...Support has risen across racial groups and religious affiliations, as well, though substantial divides still exist. A majority of Catholics (both white and Hispanic) support marriage equality, but only a third of Protestants do.  Part of the reason Protestant support is lower is that support among white Evangelicals stands at just 19%. There is also a big difference between white mainline Protestants, a majority of whom support same-sex marriage, and black Protestants, of which only a third support marriage equality.

While support has grown among the religiously affiliated, this does not necessarily mean their religious views have changed. In fact, 56% of Americans believe same-sex marriage conflicts with their religious beliefs, yet 66% think that same-sex couples should have the same legal rights as heterosexual couples.  Among the 28% who agree with both statements, support for marriage equality is split, 46% favor to 44% oppose.

Support among African Americans has increased dramatically in recent years. Some of this increase may be due to President Obama's declaration of support last May. Polls conducted by Public Policy Polling in North Carolina and Maryland saw a major shift of support after the announcement, as did a national poll conducted by ABC News/Washington Post, which found 59% of African Americans in support of same-sex marriage, an 18-point jump from the average of 41% in polls before Obama's announcement.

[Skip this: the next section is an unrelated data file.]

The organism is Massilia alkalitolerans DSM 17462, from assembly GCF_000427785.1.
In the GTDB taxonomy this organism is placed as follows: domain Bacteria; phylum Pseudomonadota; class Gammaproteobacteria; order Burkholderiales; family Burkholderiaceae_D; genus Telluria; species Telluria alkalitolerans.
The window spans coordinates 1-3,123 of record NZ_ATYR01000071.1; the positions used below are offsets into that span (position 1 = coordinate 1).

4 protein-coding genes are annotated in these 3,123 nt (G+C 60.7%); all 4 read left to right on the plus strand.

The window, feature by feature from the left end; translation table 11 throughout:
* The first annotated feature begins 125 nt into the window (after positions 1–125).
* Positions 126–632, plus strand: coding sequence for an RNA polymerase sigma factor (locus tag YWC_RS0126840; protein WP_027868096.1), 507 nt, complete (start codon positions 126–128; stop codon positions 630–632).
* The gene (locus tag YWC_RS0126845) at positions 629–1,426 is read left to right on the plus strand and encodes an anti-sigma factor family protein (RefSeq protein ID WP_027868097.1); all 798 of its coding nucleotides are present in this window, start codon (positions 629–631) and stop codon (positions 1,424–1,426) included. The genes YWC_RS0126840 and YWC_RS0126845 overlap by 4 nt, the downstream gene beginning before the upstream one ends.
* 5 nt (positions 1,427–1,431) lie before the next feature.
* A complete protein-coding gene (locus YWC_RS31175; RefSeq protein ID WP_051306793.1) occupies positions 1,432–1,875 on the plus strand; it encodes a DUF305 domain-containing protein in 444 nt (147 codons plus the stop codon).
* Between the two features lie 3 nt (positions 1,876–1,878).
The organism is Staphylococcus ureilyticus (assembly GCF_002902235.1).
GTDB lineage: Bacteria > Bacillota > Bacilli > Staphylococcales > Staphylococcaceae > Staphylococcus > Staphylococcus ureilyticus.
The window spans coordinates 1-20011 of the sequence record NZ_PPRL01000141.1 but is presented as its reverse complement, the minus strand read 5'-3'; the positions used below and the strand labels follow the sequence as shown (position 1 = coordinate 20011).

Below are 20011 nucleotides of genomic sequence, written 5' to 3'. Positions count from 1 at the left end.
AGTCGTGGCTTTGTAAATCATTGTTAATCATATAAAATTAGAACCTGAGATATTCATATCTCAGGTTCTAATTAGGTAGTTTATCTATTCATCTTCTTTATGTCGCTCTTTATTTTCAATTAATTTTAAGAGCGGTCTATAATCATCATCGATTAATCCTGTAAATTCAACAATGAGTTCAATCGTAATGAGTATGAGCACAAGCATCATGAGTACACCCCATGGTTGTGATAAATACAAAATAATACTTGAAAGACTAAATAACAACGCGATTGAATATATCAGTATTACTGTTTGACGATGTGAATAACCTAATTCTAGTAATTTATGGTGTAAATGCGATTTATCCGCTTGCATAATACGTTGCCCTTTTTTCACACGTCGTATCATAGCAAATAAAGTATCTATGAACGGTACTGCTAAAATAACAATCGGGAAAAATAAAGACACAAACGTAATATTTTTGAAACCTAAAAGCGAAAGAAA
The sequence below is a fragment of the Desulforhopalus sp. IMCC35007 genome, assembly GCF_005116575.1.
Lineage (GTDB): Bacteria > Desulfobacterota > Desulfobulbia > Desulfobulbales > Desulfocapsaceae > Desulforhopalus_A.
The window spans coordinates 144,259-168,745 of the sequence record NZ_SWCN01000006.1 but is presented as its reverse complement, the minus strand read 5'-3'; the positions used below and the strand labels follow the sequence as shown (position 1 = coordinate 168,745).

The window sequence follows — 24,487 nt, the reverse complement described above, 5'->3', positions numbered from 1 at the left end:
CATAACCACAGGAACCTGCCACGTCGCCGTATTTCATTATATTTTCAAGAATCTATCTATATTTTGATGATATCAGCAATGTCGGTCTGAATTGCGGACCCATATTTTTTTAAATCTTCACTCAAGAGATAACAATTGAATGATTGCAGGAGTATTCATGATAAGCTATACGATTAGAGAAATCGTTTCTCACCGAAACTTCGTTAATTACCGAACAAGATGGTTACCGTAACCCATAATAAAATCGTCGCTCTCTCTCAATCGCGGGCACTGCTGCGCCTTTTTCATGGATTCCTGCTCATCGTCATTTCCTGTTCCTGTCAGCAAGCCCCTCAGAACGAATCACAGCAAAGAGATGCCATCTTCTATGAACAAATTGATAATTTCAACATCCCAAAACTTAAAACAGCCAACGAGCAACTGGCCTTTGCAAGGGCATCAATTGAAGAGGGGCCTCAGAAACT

Why the shift?

While generational changes can explain part of the shift (Millennials make up a larger share of the adult population today than 10 years ago) that is not the whole story. Politicians like President Obama, former Vice President Dick Cheney, Senator Rob Portman and former Secretary of State Colin Powell have publicly spoken about their personal journeys on the topic, and they are not alone. According to Pew, 14% of the public, or one in seven Americans, has changed his or her mind in support of gay marriage.

When asked what it was that made them change their mind, 32%, like Portman and Cheney, attributed it to knowing someone who is homosexual. Another 25% have had an "evolution" like Obama, saying they had given it more thought and grown more open. And after an election season that saw voters in three states approve measures legalizing same-sex marriages, and voters in another state reject an amendment that would have denied same-sex couples the right to marry, 18% said they changed their mind because they think the world has changed and same-sex marriage is inevitable.

Labels: , , , , , ,


Post a Comment

<< Home